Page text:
January 29, 2018

This is not that: Quick substitutes to try in 2018

Few things are as frustrating to a chef as getting halfway through a recipe only to find your kitchen lacks as essential ingredient. Luckily, with the right back-up plan, you can get your dish back on track. Culinary students in Boulder will learn which foods can replace others without changing the quality, flavor or texture of a dish.

Experimenting with alternative ingredients is more than just a convenience. By trying new combinations and seeing the results, you may even find that you prefer certain recipes with substitute ingredients.

Here are some substitutions to try in your baking and cooking this year:

Butter substitutes

Whether you want to bake a batch of completely dairy-free cookies, experiment with low-fat cooking or your butter supply has simply dwindled, you can choose between several different types of fats to keep your recipe on track.

One cup of butter equals:

  • ¾ cups of vegetable oil or shortening.
  • 1 cup of lard plus ½ teaspoon salt (if replacing salted butter).
  • 1 cup of lard minus ½ teaspoon of salt from the recipe (if replacing unsalted butter).
  • ½ cup of applesauce, avocado, mashed banana or pumpkin puree.

If replacing solid butter in a baked goods recipe, using liquid oil can make the ultimate product flat, Better Homes & Gardens explained. Using applesauce or fruit purees will give a denser result, The Balance noted.

Vegetable substitutes, or vegetables as substitutes

Replacing vegetables in a recipe is easy to do as long as you know what flavor profile you’re looking for in the end. For example, when substituting bell peppers in a stuffed pepper recipe, PepperScale noted that poblano peppers work well because they have similarly dense walls and large cavity to fill, though the final result will be notably spicier.

A hand reaches for a red bell pepper from a stand.Vegetables are easily replaced, or make good substitutions for carbs in certain recipes.

Vegetables can also be used to replace certain ingredients for a healthier dish. For example, many people are using spiral slicers to turn zucchini, sweet potatoes and other veggies into noodles. Cauliflower can be chopped into small pieces to replace rice, or combined with egg, cheese, salt and pepper to make pizza crust, according to PopSugar.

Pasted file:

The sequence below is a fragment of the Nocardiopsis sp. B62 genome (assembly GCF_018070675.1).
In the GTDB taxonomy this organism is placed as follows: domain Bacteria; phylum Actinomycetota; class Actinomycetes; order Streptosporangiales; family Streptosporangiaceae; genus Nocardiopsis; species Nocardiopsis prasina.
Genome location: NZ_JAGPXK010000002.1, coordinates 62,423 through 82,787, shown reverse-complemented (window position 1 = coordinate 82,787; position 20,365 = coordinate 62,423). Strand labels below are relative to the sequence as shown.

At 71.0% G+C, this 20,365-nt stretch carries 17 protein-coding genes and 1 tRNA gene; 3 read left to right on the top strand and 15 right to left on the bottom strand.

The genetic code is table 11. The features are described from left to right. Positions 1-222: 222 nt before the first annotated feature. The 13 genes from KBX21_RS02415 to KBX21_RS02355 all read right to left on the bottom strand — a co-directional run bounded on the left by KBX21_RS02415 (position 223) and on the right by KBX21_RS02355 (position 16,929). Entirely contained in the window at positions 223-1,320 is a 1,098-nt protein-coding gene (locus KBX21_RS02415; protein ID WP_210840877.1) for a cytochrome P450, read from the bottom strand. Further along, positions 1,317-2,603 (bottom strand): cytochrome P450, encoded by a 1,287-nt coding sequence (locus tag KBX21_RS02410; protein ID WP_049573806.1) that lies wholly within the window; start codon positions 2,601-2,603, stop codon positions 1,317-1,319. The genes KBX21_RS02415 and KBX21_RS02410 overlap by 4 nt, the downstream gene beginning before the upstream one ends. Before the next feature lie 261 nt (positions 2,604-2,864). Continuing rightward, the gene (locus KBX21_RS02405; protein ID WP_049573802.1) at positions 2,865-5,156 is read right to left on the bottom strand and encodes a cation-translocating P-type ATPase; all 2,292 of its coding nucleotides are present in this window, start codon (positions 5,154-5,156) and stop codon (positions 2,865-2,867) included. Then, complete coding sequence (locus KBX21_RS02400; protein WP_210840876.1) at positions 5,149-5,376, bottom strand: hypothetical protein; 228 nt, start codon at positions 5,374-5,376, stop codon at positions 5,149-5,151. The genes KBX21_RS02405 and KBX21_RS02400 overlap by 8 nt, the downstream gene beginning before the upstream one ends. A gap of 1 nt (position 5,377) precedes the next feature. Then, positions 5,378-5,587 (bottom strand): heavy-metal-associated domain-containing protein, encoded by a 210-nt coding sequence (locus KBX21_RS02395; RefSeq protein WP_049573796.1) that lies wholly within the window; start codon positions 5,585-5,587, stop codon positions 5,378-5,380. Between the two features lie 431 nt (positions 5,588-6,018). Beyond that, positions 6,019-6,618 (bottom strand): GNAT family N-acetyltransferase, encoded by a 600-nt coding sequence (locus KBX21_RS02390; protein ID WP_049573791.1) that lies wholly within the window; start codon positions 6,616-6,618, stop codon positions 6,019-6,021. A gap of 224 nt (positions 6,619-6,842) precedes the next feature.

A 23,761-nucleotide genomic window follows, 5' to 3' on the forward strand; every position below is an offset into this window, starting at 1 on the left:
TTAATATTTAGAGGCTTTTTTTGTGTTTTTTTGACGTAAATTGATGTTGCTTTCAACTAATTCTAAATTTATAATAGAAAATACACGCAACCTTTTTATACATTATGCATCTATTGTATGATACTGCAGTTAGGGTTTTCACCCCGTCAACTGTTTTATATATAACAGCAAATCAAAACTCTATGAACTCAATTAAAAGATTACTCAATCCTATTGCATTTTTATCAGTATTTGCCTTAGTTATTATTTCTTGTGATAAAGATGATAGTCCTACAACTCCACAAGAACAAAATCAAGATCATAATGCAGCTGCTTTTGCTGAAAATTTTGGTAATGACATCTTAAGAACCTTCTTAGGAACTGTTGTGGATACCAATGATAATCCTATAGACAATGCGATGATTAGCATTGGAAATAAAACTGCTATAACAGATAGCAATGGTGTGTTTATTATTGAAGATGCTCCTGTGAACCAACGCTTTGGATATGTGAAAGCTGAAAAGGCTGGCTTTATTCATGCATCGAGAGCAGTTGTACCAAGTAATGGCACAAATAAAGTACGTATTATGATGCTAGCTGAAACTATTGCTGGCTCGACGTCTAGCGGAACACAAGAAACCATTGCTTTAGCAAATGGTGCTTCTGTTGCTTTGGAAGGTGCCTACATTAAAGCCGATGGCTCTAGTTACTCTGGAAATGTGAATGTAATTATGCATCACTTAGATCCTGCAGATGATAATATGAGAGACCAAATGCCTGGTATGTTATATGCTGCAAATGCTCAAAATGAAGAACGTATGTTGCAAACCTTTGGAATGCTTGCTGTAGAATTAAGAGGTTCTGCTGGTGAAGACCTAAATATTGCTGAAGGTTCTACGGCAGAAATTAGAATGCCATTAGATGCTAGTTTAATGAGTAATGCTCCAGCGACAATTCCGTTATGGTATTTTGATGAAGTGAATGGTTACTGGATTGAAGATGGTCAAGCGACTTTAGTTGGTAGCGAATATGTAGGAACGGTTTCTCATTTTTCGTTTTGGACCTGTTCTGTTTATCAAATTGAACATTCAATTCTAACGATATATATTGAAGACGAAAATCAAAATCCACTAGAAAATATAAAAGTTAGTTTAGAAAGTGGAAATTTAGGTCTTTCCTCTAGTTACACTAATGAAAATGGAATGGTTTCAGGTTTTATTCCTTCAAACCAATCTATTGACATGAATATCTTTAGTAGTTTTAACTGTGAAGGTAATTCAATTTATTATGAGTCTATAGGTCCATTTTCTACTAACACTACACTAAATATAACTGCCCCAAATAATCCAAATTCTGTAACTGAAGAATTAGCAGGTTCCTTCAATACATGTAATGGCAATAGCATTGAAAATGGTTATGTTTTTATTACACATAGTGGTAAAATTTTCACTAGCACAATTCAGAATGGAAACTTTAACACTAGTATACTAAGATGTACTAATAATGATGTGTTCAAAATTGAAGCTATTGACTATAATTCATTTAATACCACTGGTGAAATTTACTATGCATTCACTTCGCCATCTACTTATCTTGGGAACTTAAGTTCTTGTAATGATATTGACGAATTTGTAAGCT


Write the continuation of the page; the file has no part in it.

Egg substitutes

When replacing eggs, it’s important to be conscious of what role the egg plays in the dish. Eggs are versatile ingredients that are used for binding, rising, adding moisture or for a specific texture.

One egg equals:

  • ¼ cup yogurt.
  • 1 tablespoon vinegar and 1 teaspoon baking soda.
  • 1 heaping tablespoon flax seed and 3 tablespoons cold water.
  • ¼ cup applesauce, mashed banana or other fruit puree.
  • ¼ cup mashed potatoes.
  • ¼ cup soft or silken tofu.

When the purpose of the egg is to act as a leavening agent, the vinegar and baking soda substitute works well, but be careful to bake your recipe shortly after mixing. The yogurt substitute will also work for this purpose, as well as for replacing eggs for adding moisture, The Balance explained. Flax seeds work well as a binding agent, as in meatballs, while tofu is good for quiches or other recipes that should have an eggy texture.

Alcohol substitutes

Alcohol can play several different roles in a recipe. It can add a unique flavor to baked goods or work as a tenderizing agent in meat marinades.

When used for flavor in baking recipes, almond or vanilla extract can replace:

  • Amaretto.
  • Bourbon.
  • Frangelico.
  • Rum.
  • Scotch.

Other extracts can be used when the flavor matches the general flavor of that alcohol. For example, orange extract can replace triple sec or orange liqueur, and coffee extract can replace coffee liqueur or Kahlua, according to The Balance.

In recipes that call for red wine for a sauce to add color or flavor, beef broth or unsweetened cranberry juice will do the trick. For meat marinades, choose a replacement that will break down the meat: Vinegars, sodas or sparkling juices work well.